Friday, 19 February 2010

Protection for the frontline

THE third budget of the minority SNP Government was passed two weeks ago despite a range of parties' demands and gains.

Nevertheless, while Tories, Greens and the Independents voted with the SNP, the Lib Dems abstained and Labour voted against. That is despite real gains for the wishes of each party's negotiators.

The Post Office Diversification Fund, additional support for insulation schemes and the introduction of a boiler scrappage scheme, in particular, all had Labour support.

Yet Labour voted against all of the items in this budget that also included funding for student parents and more help for students.

The SNP's priorities won majority backing and include funding for the council tax freeze and also maintaining or increasing local NHS budgets. This year's SNP budget gives precedence to frontline services and economic recovery, including an increase in the health budget by 2.7 per cent to over £8.5 billion and an increase in the frontline education budget too.

Increased investment of £10 million in offshore and onshore renewables boosts Scotland's green growth industry. Key commitments in rural affairs and justice have been protected and accelerating EU cash for rural development will ensure continued investment in rural industries.

Funding for the council tax freeze puts an average £150 in householders' pockets. Funding that helps to lower prescription charges progresses and continuation of the Small Business Bonus Scheme sees the thresholds increased.

At this point in the political cycle, the SNP Government's key achievements show recorded crime at its lowest for 25 years and police numbers at their highest ever.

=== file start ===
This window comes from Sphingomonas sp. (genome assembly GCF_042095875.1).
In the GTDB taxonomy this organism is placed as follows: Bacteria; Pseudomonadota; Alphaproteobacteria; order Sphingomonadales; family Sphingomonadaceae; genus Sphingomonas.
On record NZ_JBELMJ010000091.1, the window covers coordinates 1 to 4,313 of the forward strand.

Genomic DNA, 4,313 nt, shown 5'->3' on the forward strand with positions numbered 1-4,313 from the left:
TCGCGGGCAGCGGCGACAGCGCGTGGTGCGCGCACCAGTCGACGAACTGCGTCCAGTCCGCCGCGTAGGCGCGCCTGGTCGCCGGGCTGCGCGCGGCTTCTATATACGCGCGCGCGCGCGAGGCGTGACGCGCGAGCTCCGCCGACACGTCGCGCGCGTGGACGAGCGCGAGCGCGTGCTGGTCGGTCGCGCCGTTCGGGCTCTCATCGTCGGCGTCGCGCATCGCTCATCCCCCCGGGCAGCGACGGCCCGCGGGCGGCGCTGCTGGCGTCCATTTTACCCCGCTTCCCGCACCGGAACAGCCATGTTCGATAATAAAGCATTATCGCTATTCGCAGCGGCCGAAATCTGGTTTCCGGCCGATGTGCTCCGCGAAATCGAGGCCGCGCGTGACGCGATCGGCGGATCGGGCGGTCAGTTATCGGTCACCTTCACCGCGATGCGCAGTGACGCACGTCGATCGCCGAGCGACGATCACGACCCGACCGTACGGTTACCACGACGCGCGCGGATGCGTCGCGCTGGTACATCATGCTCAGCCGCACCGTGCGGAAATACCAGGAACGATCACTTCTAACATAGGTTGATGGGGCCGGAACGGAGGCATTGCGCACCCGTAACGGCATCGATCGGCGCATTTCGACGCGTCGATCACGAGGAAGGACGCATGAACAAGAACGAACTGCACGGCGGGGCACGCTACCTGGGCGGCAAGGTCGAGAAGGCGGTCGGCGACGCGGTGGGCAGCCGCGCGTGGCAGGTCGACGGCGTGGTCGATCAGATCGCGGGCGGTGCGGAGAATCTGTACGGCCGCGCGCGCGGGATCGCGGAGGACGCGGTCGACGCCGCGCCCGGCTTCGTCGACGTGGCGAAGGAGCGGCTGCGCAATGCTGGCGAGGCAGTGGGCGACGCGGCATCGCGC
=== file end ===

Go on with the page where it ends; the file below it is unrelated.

Record numbers of new socially-rented homes are being constructed, despite the recession.

Council tax has been frozen for three years, with funding committed until 2012. Prescription charges are on their way out by 2011. Class sizes are at their lowest ever at around 23, if not at the desired 18 per classroom in primary years one to three.

The most comprehensive scheme of apprenticeship opportunities anywhere in the UK has been agreed, with incentives for employers to take on and retain apprentices which are vital for manufacturing and many other industries. An investment of a record £14bn over this parliament in Scottish infrastructure allows capital programmes to continue to save and create jobs, such as those in the massive works of Scottish Water and for the building of schools and hospitals.


I NEED to correct the misrepresentation in the recent debate which rejected the removal of statutory notices from local papers, such as the one you are reading.

The origin of the idea came from COSLA on behalf of all the local councils of Scotland, no matter which combination of parties form their ruling groups.

The Scottish Government was pressed by the councils to consult on this move in order to save councils another tranche of cash, and because there is a historic concordat between Scottish and local government this took place.

I find the posturing of opposition MSPs such as Jamie Stone and David Stewart less than credible. While they tried to make political capital at the expense of the SNP Government, their councillor colleagues in Highland and around the country, of a Labour, Lib Dem or Tory persuasion, were the real instigators.

I'm sure the SNP Government will not wish to jeopardise the excellent relations we have with local papers such as the Ross-shire Journal. Nor would I. Watch this space once the consultation is completed.

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